The Watermelon Rebellion

Dr. Dana M. Reisboard, Ph.D, Widener University and Jack F. Sigman, Ph.D. candidate, Gratz College

May 7th, 2024

I sit here writing, not out of anger, but from a deep sadness and frustration with how academia has evolved from a mild case of antisemitism to a full-blown pandemic of vitriolic hatred towards Jews who believe we are a people, that Israel has the right to exist, and who believe that “Never Again” means never again to the Jews without just retribution.

Back in the day, we were told “sticks and stones may break my bones, but names will never hurt me.” This was always a milksop answer to a child who was being verbally bullied. However, after over 100 million hours in therapy, we have determined that the misused bromide was not true at all. Words hurt. In fact, to our psyche, words hurt more than broken bones as bones heal in weeks and are stronger for it. The broken mind takes years to heal, if ever.

Despite the efforts of free speech advocates, many programs have been designed to end the immunity of a particular type of speech that allows the expression of hatred directed against people that cause, at times, abusive, mind-numbing pain. The latest effort, which appears to be going viral, is the Diversity, Equity, and Inclusion (DEI) initiative. This program is supposed to make certain places: Government agencies, schools from elementary through the University level, major corporate workplaces, and so on, a place wherein diversity is cherished and included in all phases of the workplace life, but also a place safe from mental harm, deliberate or not. While the first goal of the DEI program, inclusion of all that make up the fabric of humanity, is concretely workable in large institutions. However, making a place safe from mental harm is incredibly difficult given the 24/7 internet “news” bombardment that makes it almost impossible to filter out fake from real and fosters the creation of strong hatreds.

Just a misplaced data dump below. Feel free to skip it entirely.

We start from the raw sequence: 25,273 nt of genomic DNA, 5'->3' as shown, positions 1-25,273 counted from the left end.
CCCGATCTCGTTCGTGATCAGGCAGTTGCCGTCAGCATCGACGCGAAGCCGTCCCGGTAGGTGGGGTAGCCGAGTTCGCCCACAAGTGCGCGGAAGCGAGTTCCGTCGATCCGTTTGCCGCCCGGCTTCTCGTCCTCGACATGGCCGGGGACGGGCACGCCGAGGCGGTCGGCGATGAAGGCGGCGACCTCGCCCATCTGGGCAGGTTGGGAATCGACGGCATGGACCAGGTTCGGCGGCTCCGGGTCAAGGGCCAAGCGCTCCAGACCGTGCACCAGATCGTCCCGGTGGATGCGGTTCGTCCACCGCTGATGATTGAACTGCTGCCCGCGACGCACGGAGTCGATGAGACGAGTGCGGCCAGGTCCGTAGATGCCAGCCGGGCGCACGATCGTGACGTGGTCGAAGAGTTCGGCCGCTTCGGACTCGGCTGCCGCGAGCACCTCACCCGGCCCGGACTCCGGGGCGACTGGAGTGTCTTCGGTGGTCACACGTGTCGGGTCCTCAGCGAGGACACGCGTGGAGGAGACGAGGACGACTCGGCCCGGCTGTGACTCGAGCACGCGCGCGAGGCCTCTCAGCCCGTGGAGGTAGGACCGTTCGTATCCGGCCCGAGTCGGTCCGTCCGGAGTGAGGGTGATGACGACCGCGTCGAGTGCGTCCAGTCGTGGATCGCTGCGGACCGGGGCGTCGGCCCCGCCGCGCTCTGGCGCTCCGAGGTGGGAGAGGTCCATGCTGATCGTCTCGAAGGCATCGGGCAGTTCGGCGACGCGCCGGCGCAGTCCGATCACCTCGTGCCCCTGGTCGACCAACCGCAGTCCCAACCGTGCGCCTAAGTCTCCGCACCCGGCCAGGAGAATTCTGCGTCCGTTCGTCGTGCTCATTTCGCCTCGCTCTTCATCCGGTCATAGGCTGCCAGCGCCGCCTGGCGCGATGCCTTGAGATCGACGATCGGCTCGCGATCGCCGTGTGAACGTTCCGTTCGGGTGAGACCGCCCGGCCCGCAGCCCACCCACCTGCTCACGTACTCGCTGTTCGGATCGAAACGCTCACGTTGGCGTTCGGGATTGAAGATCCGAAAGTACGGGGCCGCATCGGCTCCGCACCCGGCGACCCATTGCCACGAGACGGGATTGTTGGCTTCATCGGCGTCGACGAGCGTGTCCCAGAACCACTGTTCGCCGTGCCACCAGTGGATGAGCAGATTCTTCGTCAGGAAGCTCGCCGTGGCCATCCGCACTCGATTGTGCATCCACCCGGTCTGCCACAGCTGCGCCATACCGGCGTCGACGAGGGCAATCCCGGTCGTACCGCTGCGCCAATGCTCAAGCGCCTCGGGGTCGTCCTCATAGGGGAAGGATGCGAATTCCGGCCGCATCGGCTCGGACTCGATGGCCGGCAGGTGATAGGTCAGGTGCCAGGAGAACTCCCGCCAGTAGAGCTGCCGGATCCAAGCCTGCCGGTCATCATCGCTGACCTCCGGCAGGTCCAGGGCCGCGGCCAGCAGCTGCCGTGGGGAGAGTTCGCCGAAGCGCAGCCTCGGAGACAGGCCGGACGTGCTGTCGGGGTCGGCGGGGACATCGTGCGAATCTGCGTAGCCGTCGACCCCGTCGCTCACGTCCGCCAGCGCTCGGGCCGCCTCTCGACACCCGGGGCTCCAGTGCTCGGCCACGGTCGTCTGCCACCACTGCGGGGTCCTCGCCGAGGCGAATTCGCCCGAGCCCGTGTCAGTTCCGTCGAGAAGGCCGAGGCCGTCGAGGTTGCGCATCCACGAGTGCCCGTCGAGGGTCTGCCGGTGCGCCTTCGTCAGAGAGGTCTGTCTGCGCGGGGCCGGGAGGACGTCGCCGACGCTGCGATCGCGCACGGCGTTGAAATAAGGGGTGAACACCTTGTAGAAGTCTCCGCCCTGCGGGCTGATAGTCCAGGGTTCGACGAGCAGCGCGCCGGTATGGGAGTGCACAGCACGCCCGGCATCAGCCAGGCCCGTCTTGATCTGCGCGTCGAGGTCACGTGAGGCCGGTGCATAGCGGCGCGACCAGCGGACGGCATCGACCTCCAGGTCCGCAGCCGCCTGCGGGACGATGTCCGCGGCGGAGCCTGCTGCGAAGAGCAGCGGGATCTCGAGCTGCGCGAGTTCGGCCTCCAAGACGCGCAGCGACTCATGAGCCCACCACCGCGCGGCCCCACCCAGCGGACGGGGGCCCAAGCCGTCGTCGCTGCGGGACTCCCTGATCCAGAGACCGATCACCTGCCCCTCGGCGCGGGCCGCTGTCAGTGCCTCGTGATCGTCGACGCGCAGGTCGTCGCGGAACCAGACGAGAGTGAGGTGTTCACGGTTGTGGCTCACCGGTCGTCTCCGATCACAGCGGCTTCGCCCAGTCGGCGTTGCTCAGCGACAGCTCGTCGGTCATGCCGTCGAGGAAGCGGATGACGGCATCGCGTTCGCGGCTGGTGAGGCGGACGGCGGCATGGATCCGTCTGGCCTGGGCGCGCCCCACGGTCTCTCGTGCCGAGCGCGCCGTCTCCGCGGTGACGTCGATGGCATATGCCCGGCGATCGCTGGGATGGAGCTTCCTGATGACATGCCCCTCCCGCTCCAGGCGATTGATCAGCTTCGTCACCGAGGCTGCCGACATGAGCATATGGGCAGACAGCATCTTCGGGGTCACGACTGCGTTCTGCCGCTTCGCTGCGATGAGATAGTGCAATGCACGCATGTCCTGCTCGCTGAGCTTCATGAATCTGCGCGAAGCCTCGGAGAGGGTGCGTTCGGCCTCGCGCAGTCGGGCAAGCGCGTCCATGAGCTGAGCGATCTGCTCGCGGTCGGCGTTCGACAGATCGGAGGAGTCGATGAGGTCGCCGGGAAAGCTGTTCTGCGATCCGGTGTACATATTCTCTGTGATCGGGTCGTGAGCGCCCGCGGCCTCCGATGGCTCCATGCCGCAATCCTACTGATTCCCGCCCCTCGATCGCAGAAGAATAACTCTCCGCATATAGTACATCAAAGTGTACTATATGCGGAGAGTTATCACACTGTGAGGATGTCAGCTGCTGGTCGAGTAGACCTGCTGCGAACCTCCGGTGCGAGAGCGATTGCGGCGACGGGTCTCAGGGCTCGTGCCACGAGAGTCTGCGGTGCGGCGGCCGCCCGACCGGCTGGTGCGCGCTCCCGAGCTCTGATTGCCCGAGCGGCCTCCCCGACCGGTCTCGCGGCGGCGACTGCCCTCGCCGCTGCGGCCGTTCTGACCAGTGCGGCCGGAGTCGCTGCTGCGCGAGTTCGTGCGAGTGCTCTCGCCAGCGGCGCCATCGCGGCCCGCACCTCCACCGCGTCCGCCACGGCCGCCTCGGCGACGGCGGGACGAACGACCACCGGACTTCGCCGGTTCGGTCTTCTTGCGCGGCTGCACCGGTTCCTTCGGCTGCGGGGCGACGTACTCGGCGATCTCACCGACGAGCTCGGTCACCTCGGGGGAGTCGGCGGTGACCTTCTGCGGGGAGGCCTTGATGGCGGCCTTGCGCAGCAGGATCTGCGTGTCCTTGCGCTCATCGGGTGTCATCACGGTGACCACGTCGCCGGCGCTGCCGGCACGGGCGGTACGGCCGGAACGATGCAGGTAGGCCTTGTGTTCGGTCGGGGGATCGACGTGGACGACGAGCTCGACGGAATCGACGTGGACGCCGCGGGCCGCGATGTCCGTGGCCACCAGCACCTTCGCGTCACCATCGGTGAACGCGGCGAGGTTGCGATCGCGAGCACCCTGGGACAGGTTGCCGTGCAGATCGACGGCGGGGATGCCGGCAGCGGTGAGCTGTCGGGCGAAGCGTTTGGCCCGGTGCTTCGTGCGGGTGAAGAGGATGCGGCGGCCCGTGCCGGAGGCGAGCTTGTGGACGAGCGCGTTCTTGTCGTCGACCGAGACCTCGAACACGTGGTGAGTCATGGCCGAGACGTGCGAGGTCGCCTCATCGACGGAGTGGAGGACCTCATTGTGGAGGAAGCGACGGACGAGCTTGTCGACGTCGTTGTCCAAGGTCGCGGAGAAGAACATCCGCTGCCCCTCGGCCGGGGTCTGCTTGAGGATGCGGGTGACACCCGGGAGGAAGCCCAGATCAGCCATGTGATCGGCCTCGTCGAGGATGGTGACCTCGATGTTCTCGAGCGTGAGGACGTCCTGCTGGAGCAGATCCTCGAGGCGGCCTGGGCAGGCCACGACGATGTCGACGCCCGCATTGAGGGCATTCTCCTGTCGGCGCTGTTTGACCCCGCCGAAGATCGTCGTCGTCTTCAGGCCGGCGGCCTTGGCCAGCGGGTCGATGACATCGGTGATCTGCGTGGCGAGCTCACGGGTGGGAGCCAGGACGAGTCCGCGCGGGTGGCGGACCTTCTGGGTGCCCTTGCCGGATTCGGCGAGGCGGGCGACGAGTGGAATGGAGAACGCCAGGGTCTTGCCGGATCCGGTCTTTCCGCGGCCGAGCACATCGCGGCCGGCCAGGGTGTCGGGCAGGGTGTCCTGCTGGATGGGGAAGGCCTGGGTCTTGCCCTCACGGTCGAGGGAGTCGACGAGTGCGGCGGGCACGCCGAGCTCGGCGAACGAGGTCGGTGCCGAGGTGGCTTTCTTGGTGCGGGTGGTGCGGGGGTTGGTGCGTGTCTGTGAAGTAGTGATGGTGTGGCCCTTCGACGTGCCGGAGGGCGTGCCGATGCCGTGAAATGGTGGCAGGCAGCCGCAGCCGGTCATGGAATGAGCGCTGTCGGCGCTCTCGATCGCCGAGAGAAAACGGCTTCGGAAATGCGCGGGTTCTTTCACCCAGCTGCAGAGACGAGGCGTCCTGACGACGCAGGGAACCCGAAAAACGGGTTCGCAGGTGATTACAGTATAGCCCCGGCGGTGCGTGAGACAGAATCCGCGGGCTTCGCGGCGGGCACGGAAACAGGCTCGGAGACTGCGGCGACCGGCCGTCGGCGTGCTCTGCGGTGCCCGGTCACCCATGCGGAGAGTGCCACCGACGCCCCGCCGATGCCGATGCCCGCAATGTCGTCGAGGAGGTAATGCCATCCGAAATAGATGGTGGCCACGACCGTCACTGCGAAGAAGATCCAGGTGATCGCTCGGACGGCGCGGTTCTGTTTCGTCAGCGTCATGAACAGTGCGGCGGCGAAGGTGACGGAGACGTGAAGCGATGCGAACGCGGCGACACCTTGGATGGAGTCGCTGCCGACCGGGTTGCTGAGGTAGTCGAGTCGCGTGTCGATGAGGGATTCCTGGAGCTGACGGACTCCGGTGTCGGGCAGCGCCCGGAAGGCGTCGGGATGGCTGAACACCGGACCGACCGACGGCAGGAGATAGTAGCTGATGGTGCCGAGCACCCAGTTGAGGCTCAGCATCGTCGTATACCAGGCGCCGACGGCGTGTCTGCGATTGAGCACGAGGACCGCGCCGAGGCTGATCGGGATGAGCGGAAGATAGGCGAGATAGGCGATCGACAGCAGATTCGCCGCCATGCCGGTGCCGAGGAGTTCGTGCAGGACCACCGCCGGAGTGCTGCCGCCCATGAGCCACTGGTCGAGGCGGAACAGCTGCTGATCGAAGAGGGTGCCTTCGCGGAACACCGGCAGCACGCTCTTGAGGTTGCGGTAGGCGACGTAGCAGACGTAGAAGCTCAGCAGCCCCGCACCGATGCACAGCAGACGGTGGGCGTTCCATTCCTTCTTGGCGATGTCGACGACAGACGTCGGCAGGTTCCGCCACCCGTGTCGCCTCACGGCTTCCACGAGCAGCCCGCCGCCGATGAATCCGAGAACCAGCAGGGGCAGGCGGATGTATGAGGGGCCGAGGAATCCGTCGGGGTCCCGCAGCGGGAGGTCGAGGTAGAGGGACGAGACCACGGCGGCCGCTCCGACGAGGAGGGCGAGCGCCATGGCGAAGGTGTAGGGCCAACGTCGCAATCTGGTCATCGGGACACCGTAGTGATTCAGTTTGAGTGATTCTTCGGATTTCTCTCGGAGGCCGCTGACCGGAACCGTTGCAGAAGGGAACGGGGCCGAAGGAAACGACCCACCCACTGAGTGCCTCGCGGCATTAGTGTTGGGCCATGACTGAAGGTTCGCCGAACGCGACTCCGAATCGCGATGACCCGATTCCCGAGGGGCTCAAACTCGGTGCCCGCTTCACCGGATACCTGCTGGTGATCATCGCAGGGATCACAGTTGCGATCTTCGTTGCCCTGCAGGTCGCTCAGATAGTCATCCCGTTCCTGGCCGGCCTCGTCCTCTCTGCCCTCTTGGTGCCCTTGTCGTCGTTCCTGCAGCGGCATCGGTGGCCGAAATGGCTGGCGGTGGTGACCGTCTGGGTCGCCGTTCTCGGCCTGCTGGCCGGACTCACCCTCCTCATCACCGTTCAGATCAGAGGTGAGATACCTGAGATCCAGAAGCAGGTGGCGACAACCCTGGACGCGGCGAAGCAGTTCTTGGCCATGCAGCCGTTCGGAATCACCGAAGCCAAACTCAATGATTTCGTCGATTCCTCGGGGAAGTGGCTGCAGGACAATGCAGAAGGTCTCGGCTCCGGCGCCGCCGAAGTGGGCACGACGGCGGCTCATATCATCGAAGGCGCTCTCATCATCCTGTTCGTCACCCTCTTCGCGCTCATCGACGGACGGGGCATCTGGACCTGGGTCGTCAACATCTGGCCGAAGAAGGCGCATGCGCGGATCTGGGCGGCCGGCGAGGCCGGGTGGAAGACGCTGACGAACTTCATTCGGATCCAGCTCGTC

The Origin of DEI

According to The Chronicle of Higher Education, the DEI initiative arose from the ashes of the Chicago race riots following the assassination of the leader of the American civil rights movement, Dr. Martin Luthor King. The admissions staff at the City Colleges of Chicago believed that becoming inclusive was one way to combat the racism dividing the city. However, without a blueprint to follow, they sought help at the conference for the National Association for College Admission Counseling. The problem became obvious, a lack of minority admissions counselors. Before the campus could become diverse, the staff and faculty had to become diverse. However, it is often said that the road to hell is paved with good intentions.

The DEI initiative has grown exponentially over the last 36 years in that it now is embraced by most major government and private institutions within the United States (Europe has its own issues stemming from the overt racism within the fascist movements starting in the aftermath of WWI and culminating with the Holocaust). Unfortunately, the DEI initiatives appear to exclude certain minorities, especially the Jews. This despite the vulnerability of the Jewish population to discrimination and hate crimes. While Jews comprise only 2.4% of the population of the United States, they are targeted in more than half of all religious hate crimes. DEI’s failure to include Jews is contrary to its defined principles of diversity, equity, and inclusion. Consequently, we must find a more inclusive path to DEI that ensures protection and support for all marginalized communities.